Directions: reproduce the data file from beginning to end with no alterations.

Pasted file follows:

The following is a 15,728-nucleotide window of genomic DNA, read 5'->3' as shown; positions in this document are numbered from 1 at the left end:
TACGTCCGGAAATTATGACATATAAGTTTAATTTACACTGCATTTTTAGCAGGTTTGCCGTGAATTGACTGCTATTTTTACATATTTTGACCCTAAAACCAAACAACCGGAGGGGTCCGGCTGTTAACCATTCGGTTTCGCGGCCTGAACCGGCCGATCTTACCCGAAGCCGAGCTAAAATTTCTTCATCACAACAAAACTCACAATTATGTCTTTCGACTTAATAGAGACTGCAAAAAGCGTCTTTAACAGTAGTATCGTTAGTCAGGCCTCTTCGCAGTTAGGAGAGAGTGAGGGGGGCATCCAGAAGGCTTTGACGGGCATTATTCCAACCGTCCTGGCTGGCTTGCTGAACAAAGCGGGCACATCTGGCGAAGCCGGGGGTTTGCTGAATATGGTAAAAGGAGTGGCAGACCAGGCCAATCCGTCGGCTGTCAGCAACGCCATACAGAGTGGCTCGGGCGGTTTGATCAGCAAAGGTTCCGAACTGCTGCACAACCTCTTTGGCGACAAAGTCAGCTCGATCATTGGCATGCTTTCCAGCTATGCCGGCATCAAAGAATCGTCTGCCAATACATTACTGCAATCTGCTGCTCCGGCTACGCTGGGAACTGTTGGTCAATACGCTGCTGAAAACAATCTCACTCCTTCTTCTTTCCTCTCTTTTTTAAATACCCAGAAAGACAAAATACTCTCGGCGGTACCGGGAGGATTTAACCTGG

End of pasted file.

The following is a 15,728-nucleotide window of genomic DNA, read 5'->3' as shown; positions in this document are numbered from 1 at the left end:
TACGTCCGGAAATTATGACATATAAGTTTAATTTACACTGCATTTTTAGCAGGTTTGCCGTGAATTGACTGCTATTTTTACATATTTTGACCCTAAAACCAAACAACCGGAGGGGTCCGGCTGTTAACCATTCGGTTTCGCGGCCTGAACCGGCCGATCTTACCCGAAGCCGAGCTAAAATTTCTTCATCACAACAAAACTCACAATTATGTCTTTCGACTTAATAGAGACTGCAAAAAGCGTCTTTAACAGTAGTATCGTTAGTCAGGCCTCTTCGCAGTTAGGAGAGAGTGAGGGGGGCATCCAGAAGGCTTTGACGGGCATTATTCCAACCGTCCTGGCTGGCTTGCTGAACAAAGCGGGCACATCTGGCGAAGCCGGGGGTTTGCTGAATATGGTAAAAGGAGTGGCAGACCAGGCCAATCCGTCGGCTGTCAGCAACGCCATACAGAGTGGCTCGGGCGGTTTGATCAGCAAAGGTTCCGAACTGCTGCACAACCTCTTTGGCGACAAAGTCAGCTCGATCATTGGCATGCTTTCCAGCTATGCCGGCATCAAAGAATCGTCTGCCAATACATTACTGCAATCTGCTGCTCCGGCTACGCTGGGAACTGTTGGTCAATACGCTGCTGAAAACAATCTCACTCCTTCTTCTTTCCTCTCTTTTTTAAATACCCAGAAAGACAAAATACTCTCGGCGGTACCGGGAGGATTTAACCTGG